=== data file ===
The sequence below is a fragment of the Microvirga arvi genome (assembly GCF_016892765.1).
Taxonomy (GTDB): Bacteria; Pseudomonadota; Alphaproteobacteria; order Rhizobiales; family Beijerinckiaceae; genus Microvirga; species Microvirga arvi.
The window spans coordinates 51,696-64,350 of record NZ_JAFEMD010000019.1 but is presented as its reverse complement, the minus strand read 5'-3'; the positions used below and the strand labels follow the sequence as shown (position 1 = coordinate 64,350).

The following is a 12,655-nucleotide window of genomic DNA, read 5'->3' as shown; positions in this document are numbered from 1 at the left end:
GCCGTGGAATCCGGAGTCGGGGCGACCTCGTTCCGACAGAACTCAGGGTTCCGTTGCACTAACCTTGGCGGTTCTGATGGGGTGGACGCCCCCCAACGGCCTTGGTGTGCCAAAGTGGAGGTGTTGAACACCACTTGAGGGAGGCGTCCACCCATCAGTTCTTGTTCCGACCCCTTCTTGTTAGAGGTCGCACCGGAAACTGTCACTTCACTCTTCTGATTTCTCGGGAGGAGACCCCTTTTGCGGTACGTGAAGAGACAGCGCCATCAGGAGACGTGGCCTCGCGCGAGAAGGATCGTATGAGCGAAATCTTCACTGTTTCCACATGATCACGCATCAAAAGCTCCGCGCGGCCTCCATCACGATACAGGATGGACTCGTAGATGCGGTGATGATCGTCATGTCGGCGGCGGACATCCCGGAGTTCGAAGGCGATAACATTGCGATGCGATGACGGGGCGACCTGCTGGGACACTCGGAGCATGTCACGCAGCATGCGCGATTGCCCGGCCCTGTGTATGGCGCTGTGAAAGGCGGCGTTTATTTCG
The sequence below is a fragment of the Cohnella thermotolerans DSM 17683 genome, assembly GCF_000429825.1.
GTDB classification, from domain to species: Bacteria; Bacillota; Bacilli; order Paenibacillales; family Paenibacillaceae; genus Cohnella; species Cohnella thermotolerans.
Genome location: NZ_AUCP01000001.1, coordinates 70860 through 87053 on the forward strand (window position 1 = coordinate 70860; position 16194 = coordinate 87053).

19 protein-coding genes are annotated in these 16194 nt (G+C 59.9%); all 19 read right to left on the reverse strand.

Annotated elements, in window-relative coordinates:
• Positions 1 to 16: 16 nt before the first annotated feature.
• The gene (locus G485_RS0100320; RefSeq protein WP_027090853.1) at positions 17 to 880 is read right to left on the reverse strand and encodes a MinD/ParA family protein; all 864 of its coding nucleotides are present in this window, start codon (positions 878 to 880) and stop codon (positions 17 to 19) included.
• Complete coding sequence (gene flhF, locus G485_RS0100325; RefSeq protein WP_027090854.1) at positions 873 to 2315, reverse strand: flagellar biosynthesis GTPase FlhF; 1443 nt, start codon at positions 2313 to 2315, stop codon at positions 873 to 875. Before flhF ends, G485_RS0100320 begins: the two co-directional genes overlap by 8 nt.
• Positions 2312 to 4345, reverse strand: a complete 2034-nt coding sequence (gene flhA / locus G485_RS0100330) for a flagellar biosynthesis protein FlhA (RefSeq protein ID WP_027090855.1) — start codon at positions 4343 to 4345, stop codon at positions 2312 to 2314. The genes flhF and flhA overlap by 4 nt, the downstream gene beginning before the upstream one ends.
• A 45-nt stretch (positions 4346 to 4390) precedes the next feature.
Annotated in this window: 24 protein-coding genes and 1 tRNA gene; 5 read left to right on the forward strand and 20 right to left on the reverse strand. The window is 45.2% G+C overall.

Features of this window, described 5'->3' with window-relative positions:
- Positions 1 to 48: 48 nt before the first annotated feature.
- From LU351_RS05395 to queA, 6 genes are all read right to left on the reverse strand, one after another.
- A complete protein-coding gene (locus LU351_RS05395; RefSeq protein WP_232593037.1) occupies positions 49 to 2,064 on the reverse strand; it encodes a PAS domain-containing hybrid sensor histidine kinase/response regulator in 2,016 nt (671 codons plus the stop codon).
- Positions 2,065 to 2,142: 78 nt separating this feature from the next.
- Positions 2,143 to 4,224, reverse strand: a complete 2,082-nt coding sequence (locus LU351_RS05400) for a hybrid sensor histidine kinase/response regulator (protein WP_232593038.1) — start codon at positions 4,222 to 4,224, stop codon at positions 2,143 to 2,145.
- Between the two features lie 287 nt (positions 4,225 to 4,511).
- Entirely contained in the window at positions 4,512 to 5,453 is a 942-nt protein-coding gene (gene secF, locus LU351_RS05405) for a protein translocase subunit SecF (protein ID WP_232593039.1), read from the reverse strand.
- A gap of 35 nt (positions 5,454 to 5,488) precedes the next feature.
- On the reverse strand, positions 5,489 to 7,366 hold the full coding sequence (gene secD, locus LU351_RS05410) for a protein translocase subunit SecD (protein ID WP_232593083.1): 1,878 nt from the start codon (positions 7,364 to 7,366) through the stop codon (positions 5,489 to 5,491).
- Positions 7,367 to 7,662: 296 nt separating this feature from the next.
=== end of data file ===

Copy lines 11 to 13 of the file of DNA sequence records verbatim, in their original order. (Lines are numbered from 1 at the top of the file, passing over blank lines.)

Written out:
• Positions 1 to 16: 16 nt before the first annotated feature.
• The gene (locus G485_RS0100320; RefSeq protein WP_027090853.1) at positions 17 to 880 is read right to left on the reverse strand and encodes a MinD/ParA family protein; all 864 of its coding nucleotides are present in this window, start codon (positions 878 to 880) and stop codon (positions 17 to 19) included.
• Complete coding sequence (gene flhF, locus G485_RS0100325; RefSeq protein WP_027090854.1) at positions 873 to 2315, reverse strand: flagellar biosynthesis GTPase FlhF; 1443 nt, start codon at positions 2313 to 2315, stop codon at positions 873 to 875. Before flhF ends, G485_RS0100320 begins: the two co-directional genes overlap by 8 nt.